The American Philosopher

Conversations with Quine, Davidson, Putnam, Nozick, Danto, Rorty, Cavell, MacIntyre, Kuhn

Giovanna Borradori

The American Philosopher
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Giovanna Borradori

Translated by Rosanna Crocitto
192 pages | 5-1/2 x 8-1/2 | © 1994
Paper $27.50 ISBN: 9780226066486 Published March 1994
E-book $7.00 to $27.50 About E-books ISBN: 9780226066493 Published April 2008
In this lively look at current debates in American philosophy, leading philosophers talk candidly about the changing character of their discipline. In the spirit of Emerson's The American Scholar, this book explores the identity of the American philosopher. Through informal conversations, the participants discuss the rise of post-analytic philosophy in America and its relations to European thought and to the American pragmatist tradition. They comment on their own intellectual development as well as each others' work, charting the course of American philosophy over the past few decades.

Giovanna Borradori, in her substantial introduction, explains the history of the analytic movement in America and the home-grown reaction against it. In the late nineteenth and early twentieth centuries, American philosophy was a socially engaged interdisciplinary enterprise. In transcendentalism and pragmatism, then the dominant currents in American thought, philosophy was connected to history, psychology, and public issues. But in the 1930s, the imported European movement of logical positivism redefined philosophical discourse in terms of mathematical logic and theory of language. Under the influence of this analytic view, American philosophy became a professionalized discipline, divorced from public debate and intellectual history and antagonistic to the other, more humanistic tradition of continental thought.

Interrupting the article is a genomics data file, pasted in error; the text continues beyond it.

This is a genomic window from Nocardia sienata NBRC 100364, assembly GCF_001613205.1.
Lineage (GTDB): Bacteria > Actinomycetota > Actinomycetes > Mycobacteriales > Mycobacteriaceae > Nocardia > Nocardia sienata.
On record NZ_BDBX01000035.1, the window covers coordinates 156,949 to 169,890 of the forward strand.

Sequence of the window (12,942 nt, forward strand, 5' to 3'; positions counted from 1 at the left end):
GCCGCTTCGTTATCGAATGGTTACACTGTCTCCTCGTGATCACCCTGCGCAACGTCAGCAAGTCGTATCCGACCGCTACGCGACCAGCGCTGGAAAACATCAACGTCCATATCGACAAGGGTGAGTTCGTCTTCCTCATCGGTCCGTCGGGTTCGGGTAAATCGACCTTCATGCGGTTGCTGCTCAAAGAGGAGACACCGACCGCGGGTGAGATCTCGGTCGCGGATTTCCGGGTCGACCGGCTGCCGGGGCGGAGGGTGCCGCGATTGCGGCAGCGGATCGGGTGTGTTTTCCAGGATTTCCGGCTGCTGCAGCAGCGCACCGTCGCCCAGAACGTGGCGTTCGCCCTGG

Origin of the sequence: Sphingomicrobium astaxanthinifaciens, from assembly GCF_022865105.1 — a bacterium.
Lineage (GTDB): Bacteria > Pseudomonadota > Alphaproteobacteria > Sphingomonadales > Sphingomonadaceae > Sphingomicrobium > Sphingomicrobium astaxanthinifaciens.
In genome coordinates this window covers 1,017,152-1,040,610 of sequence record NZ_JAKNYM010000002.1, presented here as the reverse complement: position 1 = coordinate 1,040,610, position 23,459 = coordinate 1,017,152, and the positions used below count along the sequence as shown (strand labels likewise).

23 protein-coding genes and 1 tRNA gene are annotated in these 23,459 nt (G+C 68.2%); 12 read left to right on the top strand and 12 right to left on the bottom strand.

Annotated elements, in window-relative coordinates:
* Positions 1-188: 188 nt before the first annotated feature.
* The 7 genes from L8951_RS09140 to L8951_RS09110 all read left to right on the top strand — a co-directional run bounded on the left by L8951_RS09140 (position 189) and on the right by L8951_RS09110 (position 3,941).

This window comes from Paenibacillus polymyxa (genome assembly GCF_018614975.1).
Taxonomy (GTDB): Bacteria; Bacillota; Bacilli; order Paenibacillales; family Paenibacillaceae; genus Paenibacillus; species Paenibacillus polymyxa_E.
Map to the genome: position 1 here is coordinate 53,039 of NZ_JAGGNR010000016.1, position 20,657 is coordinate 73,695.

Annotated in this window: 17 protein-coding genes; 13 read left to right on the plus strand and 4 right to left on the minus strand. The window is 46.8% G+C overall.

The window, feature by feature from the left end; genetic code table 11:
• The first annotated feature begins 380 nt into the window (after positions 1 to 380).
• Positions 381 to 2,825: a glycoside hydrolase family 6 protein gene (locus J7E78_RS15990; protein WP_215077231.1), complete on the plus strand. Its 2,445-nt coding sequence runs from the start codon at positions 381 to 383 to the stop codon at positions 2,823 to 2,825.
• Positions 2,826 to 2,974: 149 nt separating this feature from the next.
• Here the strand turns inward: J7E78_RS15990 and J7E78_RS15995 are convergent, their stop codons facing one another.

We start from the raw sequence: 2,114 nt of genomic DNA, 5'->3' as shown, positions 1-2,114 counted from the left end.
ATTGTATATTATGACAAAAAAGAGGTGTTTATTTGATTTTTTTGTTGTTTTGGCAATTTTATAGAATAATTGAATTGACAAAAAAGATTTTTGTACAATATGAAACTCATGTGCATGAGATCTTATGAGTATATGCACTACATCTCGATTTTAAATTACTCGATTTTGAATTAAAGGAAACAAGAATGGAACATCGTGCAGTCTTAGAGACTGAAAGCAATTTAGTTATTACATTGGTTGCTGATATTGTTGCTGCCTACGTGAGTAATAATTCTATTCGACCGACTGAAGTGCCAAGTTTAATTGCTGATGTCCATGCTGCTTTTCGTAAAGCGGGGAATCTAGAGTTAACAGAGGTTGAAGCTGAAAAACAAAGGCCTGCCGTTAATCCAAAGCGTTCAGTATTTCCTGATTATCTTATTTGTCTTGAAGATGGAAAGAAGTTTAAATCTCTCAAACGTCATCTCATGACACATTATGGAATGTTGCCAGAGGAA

The American Philosopher explores the opposition between analytic and continental thought and shows how recent American work has begun to bridge the gap between the two traditions. Through a reexamination of pragmatism, and through an attempt to understand philosophy in a more hermeneutical way, the participants narrow the distance between America's distinctly scientific philosophy and Europe's more literary approach.

Moving beyond classical analytic philosophy, the participants confront each other on a number of topics. The logico-linguistic orientations of Quine and Davidson come up against the more discursive, interdisciplinary agendas of Rorty, Putnam, and Cavell. Nozick's theory of pluralist anarchism goes face-to-face with the aesthetic neo-foundationalism of Danto. And Kuhn's hypothesis of paradigm shifts is measured against MacIntyre's ethics of "virtues."

Borradori's conversations offer an unconventional portrait of the way philosophers think about their work; scholars and students will not be its only beneficiaries, so will everyone who wonders about the current state of American philosophy.
Contents
Preface to the English Edition
Preface
The Atlantic Wall
1. Twentieth-Century Logic: Willard Van Orman Quine
2. Post-Analytic Visions: Donald Davidson
3. Between the New Left and Judaism: Hilary Putnam
4. Anarchy at Harvard: Robert Nozick
5. The Cosmopolitan Alphabet of Art: Arthur C. Danto
6. After Philosophy, Democracy: Richard Rorty
7. An Apology for Skepticism: Stanley Cavell
8. Nietzsche or Aristotle? Alasdair MacIntyre
9. Paradigms of Scientific Evolution: Thomas S. Kuhn
Index
For more information, or to order this book, please visit http://www.press.uchicago.edu
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